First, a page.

11 Tips for Farm Safety

You know your farm like the back of your hand. And, when it comes to protecting your livelihood, you know that safety is number one.

As a farmer, it’s important you’re aware of all the risks on your farm in order to promote and practice the best safety measures to keep you, your workers and your family safe. Keep safety a priority on your farm with these 11 tips.

Your Guide for a Safer Farm

Dress for success. Prepare yourself for the job at hand by choosing appropriate clothing and safety gear. If you’re using chemicals, use chemical respirators, wear proper gloves and protective clothing. When working with farm equipment, avoid wearing loose fitting clothes around moving parts, and if you’re around running machinery, wear hearing and eye protection. Don’t forget to always use masks to filter dust and mold.

Know your chemicals. It’s common for different chemicals and pesticides to be used on a farm. To stay safe, it’s important to know what you’re working with. There are courses you can take to learn safe handling of chemicals and pesticides. In fact, your state may require training and certification to lawfully perform this kind of work. Remember, chemicals can get into your body through skin, breathing, eyes or swallowing — so always be mindful and wear protective equipment when working with them.

Prepare for the road. If you’re driving farm equipment on public roads, it’s especially important that you’re clearly marked so motorists can see you in time to slow down — considering you’re probably driving less than 25 MPH. Make sure your lights are working and that all reflecting tape and slow-moving vehicle (SMV) emblems are properly placed. Remember to wipe down some of these safety features if your equipment is dusty to ensure they can be seen.

Tractor safety. You might use your tractor more than any other equipment on the farm, so understanding the risks associated with this heavy-duty piece of equipment is extra important. Don’t start your tractor in a closed garage or shed, since carbon monoxide (CO) could cause harm to you or your animals. It’s important to keep it in a well-ventilated place and have open doors or windows when starting it. Make sure to wait for a hot engine to cool before re-fueling your tractor. And, remember, most tractors have one seat. This means one operator, so no extra riders (even kids) should be allowed in or on the tractor (unless it’s manufacture equipped with a second seat and seat belt).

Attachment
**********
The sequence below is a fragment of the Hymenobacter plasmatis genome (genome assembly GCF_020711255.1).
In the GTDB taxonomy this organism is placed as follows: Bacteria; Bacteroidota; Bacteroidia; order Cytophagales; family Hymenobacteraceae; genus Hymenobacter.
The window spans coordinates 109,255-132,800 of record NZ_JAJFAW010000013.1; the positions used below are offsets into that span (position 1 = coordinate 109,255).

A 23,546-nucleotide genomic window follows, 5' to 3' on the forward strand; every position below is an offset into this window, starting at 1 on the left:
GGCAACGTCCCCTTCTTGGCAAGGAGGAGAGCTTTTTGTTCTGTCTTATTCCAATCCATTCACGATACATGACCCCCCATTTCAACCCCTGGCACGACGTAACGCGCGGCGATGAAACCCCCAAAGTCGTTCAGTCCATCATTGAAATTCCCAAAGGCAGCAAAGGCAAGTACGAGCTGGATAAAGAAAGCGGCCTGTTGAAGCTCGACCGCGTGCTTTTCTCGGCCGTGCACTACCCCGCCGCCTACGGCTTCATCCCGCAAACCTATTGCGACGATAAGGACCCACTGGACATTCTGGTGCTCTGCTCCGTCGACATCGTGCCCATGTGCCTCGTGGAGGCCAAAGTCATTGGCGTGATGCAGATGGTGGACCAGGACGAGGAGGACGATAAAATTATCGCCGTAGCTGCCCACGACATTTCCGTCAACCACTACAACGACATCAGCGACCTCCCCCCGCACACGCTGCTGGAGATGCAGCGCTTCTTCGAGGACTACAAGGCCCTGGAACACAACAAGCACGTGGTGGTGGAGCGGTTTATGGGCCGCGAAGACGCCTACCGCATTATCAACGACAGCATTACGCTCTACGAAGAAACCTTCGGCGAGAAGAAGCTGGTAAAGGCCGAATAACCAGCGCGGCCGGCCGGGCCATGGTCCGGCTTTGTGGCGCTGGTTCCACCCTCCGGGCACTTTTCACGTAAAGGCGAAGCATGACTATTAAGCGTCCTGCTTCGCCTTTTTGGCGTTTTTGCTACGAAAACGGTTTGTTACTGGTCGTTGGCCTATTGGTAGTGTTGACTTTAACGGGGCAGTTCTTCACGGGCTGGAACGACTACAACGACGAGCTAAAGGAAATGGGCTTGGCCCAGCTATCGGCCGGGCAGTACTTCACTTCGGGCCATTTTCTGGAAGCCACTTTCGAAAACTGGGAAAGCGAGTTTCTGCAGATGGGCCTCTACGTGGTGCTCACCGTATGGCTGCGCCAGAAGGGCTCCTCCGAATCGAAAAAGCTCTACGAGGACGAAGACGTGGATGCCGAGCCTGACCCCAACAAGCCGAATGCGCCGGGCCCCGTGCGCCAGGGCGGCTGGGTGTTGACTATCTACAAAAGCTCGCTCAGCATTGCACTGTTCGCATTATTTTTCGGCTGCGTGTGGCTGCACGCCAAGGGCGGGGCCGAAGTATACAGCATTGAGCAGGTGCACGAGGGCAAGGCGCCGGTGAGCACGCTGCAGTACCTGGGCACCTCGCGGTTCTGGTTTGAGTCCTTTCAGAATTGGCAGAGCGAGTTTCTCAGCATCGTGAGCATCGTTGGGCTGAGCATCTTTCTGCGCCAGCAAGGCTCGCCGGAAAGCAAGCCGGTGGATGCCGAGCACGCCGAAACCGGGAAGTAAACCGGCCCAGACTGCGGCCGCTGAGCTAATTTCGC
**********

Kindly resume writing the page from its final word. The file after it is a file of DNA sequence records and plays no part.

Air it out. Be aware of silo gas when heading in to chop and place corn silage. Ventilate silo headspace at least 30 minutes before entering to remove concentrations of harmful — or lethal — gas. And never enter if alone! Methane gas, carbon dioxide, ammonia and hydrogen sulfide can form in unventilated grain silos and manure pits. This can poison you, cause suffocation or even explode. It’s worth it to slow down and take the time to prevent harmful damage.

Avoid electrical accidents. Always err on the side of caution when it comes to electricity. If you’re using tall equipment, be sure to look up to avoid overhead power lines. A current can even jump or arc across and make contact with your equipment, so stay at least ten feet away. And if a wire is hanging low or is on the ground, treat it as if it’s energized and avoid it. If someone comes in contact with an energized wire, make sure that you don’t touch that person until the power has turned off. They are now part of the pathway to the ground and could electrocute you.